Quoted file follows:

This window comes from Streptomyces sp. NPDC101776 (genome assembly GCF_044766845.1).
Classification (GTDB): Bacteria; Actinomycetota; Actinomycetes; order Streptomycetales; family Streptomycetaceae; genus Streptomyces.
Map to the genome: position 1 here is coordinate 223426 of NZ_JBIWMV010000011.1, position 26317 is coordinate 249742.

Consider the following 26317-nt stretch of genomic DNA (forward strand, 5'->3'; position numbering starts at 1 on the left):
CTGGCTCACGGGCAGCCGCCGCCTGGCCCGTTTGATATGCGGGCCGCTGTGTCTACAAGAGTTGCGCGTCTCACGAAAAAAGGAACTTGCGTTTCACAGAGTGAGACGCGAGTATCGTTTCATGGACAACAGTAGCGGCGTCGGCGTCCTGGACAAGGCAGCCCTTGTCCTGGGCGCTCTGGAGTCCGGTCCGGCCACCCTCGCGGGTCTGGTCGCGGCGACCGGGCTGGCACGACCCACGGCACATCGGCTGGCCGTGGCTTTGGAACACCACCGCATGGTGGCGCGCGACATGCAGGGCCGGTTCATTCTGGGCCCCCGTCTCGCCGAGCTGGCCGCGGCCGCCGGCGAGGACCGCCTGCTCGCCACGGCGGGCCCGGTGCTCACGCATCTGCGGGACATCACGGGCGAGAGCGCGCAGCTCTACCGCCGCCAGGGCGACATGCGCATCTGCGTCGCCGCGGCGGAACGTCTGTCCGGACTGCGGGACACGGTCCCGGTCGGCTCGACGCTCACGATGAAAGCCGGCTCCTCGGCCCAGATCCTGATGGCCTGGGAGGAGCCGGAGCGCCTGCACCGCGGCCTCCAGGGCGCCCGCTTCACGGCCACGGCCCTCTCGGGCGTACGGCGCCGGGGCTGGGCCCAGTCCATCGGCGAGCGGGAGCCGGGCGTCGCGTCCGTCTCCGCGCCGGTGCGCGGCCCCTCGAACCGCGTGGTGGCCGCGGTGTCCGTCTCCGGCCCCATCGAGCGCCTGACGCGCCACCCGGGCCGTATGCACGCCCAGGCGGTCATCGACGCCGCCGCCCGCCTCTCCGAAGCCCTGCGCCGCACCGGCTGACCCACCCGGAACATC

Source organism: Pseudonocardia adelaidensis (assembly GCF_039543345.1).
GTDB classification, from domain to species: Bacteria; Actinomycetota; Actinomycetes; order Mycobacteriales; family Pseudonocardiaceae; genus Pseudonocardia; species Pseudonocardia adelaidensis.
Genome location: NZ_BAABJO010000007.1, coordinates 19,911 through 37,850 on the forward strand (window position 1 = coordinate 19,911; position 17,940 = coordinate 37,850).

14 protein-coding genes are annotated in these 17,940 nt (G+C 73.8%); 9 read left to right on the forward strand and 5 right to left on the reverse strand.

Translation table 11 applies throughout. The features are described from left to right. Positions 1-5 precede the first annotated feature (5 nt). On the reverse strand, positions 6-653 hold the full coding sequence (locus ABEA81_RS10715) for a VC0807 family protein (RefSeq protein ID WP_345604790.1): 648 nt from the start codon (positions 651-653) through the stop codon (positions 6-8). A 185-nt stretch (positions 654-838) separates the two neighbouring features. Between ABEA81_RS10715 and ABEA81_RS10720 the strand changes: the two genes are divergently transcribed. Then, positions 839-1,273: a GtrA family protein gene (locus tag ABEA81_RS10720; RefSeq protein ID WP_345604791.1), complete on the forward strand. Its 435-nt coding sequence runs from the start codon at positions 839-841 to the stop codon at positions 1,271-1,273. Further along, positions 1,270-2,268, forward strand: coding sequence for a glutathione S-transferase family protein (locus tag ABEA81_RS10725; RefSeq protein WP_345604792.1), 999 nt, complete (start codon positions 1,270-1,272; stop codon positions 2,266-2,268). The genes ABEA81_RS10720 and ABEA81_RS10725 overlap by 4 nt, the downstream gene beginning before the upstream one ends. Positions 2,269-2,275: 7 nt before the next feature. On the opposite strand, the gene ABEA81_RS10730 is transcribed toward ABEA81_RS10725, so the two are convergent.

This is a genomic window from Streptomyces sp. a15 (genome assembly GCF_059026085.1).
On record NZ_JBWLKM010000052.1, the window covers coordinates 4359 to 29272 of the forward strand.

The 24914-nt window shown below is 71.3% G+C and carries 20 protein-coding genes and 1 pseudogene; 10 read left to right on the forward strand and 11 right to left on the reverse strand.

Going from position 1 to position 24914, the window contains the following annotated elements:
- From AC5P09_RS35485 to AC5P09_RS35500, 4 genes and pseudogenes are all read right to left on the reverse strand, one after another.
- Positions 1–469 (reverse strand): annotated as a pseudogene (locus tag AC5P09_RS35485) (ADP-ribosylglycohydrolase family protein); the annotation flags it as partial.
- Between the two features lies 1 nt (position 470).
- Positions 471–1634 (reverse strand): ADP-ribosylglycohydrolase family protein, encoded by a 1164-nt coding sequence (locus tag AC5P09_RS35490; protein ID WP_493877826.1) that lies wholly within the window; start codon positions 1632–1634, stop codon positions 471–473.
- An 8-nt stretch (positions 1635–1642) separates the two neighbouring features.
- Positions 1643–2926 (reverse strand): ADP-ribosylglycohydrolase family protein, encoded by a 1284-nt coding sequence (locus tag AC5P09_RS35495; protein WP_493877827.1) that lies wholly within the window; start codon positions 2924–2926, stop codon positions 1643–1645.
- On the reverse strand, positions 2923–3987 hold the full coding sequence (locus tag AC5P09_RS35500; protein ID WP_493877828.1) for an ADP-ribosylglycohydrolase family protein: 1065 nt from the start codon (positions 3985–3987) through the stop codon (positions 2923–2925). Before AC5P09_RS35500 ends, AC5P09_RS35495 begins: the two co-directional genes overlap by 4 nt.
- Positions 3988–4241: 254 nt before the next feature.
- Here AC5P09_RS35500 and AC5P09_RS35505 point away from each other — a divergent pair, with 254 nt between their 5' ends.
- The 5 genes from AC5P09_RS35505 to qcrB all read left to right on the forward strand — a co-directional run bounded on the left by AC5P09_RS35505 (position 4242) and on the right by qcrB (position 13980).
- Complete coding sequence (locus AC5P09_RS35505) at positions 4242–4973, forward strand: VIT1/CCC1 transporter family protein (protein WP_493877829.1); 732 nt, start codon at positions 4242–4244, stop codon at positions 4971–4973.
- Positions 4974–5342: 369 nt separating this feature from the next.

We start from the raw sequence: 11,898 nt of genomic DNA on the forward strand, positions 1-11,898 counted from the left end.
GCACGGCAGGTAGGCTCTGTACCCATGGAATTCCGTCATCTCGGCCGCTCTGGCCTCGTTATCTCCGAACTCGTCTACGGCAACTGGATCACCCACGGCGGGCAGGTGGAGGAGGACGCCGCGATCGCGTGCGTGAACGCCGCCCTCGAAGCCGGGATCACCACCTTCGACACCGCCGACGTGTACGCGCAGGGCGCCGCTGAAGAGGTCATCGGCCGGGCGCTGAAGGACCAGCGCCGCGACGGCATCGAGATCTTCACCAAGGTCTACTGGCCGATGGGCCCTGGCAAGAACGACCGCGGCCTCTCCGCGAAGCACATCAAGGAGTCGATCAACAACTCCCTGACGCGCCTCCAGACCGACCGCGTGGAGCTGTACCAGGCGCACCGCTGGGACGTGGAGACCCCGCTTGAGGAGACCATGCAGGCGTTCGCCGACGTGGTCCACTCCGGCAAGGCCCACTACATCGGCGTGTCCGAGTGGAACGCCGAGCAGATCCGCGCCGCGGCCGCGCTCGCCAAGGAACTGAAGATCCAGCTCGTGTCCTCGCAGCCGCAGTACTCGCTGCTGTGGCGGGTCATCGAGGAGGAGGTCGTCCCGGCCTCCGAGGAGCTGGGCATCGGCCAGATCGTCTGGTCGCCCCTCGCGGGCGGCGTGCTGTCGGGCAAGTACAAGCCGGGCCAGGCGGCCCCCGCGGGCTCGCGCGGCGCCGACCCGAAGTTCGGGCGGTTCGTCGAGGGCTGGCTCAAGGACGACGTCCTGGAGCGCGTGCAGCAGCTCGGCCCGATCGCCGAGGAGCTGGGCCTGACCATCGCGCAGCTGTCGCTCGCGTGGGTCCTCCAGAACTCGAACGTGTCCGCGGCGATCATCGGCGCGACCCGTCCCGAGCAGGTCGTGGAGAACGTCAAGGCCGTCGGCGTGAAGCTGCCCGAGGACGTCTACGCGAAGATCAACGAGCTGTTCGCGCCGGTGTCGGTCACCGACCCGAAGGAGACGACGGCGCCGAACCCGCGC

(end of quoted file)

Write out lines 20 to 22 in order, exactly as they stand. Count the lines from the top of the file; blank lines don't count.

- Positions 1643–2926 (reverse strand): ADP-ribosylglycohydrolase family protein, encoded by a 1284-nt coding sequence (locus tag AC5P09_RS35495; protein WP_493877827.1) that lies wholly within the window; start codon positions 2924–2926, stop codon positions 1643–1645.
- On the reverse strand, positions 2923–3987 hold the full coding sequence (locus tag AC5P09_RS35500; protein ID WP_493877828.1) for an ADP-ribosylglycohydrolase family protein: 1065 nt from the start codon (positions 3985–3987) through the stop codon (positions 2923–2925). Before AC5P09_RS35500 ends, AC5P09_RS35495 begins: the two co-directional genes overlap by 4 nt.
- Positions 3988–4241: 254 nt before the next feature.